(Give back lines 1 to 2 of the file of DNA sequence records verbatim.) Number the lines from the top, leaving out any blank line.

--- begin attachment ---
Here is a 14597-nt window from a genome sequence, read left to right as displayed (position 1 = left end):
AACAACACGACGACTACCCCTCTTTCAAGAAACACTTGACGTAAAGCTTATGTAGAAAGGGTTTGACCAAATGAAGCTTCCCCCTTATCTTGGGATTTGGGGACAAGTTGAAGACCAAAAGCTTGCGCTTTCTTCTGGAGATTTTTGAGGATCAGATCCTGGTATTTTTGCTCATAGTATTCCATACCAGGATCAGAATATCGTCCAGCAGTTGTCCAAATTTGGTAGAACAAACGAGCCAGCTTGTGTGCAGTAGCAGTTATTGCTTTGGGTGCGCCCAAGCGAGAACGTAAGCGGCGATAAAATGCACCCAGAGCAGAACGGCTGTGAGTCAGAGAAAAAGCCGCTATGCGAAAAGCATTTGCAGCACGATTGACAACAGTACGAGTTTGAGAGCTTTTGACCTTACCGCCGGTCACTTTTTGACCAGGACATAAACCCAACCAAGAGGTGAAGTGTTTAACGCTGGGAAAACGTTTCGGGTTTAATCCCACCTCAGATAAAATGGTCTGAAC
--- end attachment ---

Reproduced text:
Here is a 14597-nt window from a genome sequence, read left to right as displayed (position 1 = left end):
AACAACACGACGACTACCCCTCTTTCAAGAAACACTTGACGTAAAGCTTATGTAGAAAGGGTTTGACCAAATGAAGCTTCCCCCTTATCTTGGGATTTGGGGACAAGTTGAAGACCAAAAGCTTGCGCTTTCTTCTGGAGATTTTTGAGGATCAGATCCTGGTATTTTTGCTCATAGTATTCCATACCAGGATCAGAATATCGTCCAGCAGTTGTCCAAATTTGGTAGAACAAACGAGCCAGCTTGTGTGCAGTAGCAGTTATTGCTTTGGGTGCGCCCAAGCGAGAACGTAAGCGGCGATAAAATGCACCCAGAGCAGAACGGCTGTGAGTCAGAGAAAAAGCCGCTATGCGAAAAGCATTTGCAGCACGATTGACAACAGTACGAGTTTGAGAGCTTTTGACCTTACCGCCGGTCACTTTTTGACCAGGACATAAACCCAACCAAGAGGTGAAGTGTTTAACGCTGGGAAAACGTTTCGGGTTTAATCCCACCTCAGATAAAATGGTCTGAAC